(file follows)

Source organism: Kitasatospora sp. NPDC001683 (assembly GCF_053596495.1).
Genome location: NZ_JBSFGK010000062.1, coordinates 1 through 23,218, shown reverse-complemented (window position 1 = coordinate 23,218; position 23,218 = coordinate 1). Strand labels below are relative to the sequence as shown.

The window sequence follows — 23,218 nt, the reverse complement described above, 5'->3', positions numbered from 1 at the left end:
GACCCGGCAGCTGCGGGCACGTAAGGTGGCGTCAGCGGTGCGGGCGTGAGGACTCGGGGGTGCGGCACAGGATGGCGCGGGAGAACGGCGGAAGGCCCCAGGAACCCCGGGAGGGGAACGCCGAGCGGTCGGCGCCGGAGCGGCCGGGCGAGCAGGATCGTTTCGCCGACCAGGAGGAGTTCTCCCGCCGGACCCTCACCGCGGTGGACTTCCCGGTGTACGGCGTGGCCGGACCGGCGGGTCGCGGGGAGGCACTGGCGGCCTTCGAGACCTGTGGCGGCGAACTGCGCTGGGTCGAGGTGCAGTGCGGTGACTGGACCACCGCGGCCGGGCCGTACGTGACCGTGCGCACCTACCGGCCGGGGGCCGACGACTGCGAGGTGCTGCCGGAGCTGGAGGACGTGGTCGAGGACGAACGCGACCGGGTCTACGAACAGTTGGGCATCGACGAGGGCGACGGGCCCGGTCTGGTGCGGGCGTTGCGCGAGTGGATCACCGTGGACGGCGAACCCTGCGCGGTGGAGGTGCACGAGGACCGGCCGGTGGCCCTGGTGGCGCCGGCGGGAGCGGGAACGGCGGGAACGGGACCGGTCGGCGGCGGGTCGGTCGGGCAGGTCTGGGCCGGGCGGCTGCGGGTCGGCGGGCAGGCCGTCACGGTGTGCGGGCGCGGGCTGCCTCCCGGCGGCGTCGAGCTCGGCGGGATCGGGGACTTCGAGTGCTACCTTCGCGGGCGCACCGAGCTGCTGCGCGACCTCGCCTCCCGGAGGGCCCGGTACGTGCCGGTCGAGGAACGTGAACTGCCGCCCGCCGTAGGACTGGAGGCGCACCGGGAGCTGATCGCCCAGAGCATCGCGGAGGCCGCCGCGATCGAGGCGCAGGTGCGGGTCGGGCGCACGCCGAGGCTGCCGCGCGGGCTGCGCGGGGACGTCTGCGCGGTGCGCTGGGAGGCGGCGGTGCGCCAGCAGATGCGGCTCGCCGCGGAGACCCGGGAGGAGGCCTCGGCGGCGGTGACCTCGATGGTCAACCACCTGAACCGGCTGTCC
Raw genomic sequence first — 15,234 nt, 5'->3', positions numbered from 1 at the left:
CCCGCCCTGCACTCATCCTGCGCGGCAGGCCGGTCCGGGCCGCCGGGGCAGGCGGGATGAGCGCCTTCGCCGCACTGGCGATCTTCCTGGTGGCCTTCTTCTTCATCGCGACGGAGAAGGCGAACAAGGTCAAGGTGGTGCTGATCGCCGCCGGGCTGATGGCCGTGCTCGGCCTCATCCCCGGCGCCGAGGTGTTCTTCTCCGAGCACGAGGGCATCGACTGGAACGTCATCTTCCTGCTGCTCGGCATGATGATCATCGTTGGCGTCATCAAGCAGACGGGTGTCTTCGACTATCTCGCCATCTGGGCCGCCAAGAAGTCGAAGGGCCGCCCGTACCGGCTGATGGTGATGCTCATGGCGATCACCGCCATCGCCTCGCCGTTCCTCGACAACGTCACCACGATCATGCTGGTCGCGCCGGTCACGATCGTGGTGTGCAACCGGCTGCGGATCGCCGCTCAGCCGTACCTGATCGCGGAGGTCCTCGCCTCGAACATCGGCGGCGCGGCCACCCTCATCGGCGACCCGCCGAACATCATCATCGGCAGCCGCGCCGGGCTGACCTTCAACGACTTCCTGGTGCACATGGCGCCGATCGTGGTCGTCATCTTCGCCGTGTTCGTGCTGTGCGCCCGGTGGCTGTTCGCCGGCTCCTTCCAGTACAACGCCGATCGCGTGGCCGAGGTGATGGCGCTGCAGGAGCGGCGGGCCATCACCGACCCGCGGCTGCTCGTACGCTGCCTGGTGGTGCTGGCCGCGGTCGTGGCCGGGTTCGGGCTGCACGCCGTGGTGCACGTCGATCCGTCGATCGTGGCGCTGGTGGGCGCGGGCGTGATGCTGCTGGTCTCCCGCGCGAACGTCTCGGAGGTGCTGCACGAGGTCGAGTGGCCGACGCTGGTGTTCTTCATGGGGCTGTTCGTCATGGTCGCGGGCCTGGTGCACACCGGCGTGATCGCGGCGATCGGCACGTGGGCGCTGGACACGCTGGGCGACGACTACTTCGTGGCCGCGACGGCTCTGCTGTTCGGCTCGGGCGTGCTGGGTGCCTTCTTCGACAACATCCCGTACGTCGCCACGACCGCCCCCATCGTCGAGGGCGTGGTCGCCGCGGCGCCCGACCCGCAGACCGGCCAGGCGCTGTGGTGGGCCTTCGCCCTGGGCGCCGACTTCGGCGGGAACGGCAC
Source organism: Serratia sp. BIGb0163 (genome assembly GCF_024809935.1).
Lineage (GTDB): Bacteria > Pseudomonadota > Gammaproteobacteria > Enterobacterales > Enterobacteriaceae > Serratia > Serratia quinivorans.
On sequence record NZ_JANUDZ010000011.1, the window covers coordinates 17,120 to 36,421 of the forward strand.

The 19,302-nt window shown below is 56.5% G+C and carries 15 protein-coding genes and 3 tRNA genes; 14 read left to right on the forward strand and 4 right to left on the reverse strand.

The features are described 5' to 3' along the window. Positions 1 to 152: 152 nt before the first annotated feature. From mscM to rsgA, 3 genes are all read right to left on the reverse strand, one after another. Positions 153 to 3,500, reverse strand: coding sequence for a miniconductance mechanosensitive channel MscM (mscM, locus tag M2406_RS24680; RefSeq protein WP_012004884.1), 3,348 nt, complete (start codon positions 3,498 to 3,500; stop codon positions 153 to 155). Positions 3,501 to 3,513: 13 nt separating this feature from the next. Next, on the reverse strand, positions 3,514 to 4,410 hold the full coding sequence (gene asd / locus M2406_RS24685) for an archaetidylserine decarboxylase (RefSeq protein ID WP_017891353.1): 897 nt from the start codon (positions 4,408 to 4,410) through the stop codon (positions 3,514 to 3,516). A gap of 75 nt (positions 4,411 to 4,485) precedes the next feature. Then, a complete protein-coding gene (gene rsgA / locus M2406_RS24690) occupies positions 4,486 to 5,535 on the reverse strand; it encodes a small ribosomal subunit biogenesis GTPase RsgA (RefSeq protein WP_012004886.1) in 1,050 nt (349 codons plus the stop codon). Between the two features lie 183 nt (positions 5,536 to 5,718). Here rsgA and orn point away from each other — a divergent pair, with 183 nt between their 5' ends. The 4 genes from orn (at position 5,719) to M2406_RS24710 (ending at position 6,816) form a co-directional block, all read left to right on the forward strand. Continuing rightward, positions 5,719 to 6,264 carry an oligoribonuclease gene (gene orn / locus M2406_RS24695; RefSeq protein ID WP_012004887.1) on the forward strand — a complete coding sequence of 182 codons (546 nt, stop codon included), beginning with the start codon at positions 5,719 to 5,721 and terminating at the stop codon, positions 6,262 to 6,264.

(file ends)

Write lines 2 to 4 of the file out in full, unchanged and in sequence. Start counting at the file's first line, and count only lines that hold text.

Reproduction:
Genome location: NZ_JBSFGK010000062.1, coordinates 1 through 23,218, shown reverse-complemented (window position 1 = coordinate 23,218; position 23,218 = coordinate 1). Strand labels below are relative to the sequence as shown.

The window sequence follows — 23,218 nt, the reverse complement described above, 5'->3', positions numbered from 1 at the left end:
GACCCGGCAGCTGCGGGCACGTAAGGTGGCGTCAGCGGTGCGGGCGTGAGGACTCGGGGGTGCGGCACAGGATGGCGCGGGAGAACGGCGGAAGGCCCCAGGAACCCCGGGAGGGGAACGCCGAGCGGTCGGCGCCGGAGCGGCCGGGCGAGCAGGATCGTTTCGCCGACCAGGAGGAGTTCTCCCGCCGGACCCTCACCGCGGTGGACTTCCCGGTGTACGGCGTGGCCGGACCGGCGGGTCGCGGGGAGGCACTGGCGGCCTTCGAGACCTGTGGCGGCGAACTGCGCTGGGTCGAGGTGCAGTGCGGTGACTGGACCACCGCGGCCGGGCCGTACGTGACCGTGCGCACCTACCGGCCGGGGGCCGACGACTGCGAGGTGCTGCCGGAGCTGGAGGACGTGGTCGAGGACGAACGCGACCGGGTCTACGAACAGTTGGGCATCGACGAGGGCGACGGGCCCGGTCTGGTGCGGGCGTTGCGCGAGTGGATCACCGTGGACGGCGAACCCTGCGCGGTGGAGGTGCACGAGGACCGGCCGGTGGCCCTGGTGGCGCCGGCGGGAGCGGGAACGGCGGGAACGGGACCGGTCGGCGGCGGGTCGGTCGGGCAGGTCTGGGCCGGGCGGCTGCGGGTCGGCGGGCAGGCCGTCACGGTGTGCGGGCGCGGGCTGCCTCCCGGCGGCGTCGAGCTCGGCGGGATCGGGGACTTCGAGTGCTACCTTCGCGGGCGCACCGAGCTGCTGCGCGACCTCGCCTCCCGGAGGGCCCGGTACGTGCCGGTCGAGGAACGTGAACTGCCGCCCGCCGTAGGACTGGAGGCGCACCGGGAGCTGATCGCCCAGAGCATCGCGGAGGCCGCCGCGATCGAGGCGCAGGTGCGGGTCGGGCGCACGCCGAGGCTGCCGCGCGGGCTGCGCGGGGACGTCTGCGCGGTGCGCTGGGAGGCGGCGGTGCGCCAGCAGATGCGGCTCGCCGCGGAGACCCGGGAGGAGGCCTCGGCGGCGGTGACCTCGATGGTCAACCACCTGAACCGGCTGTCC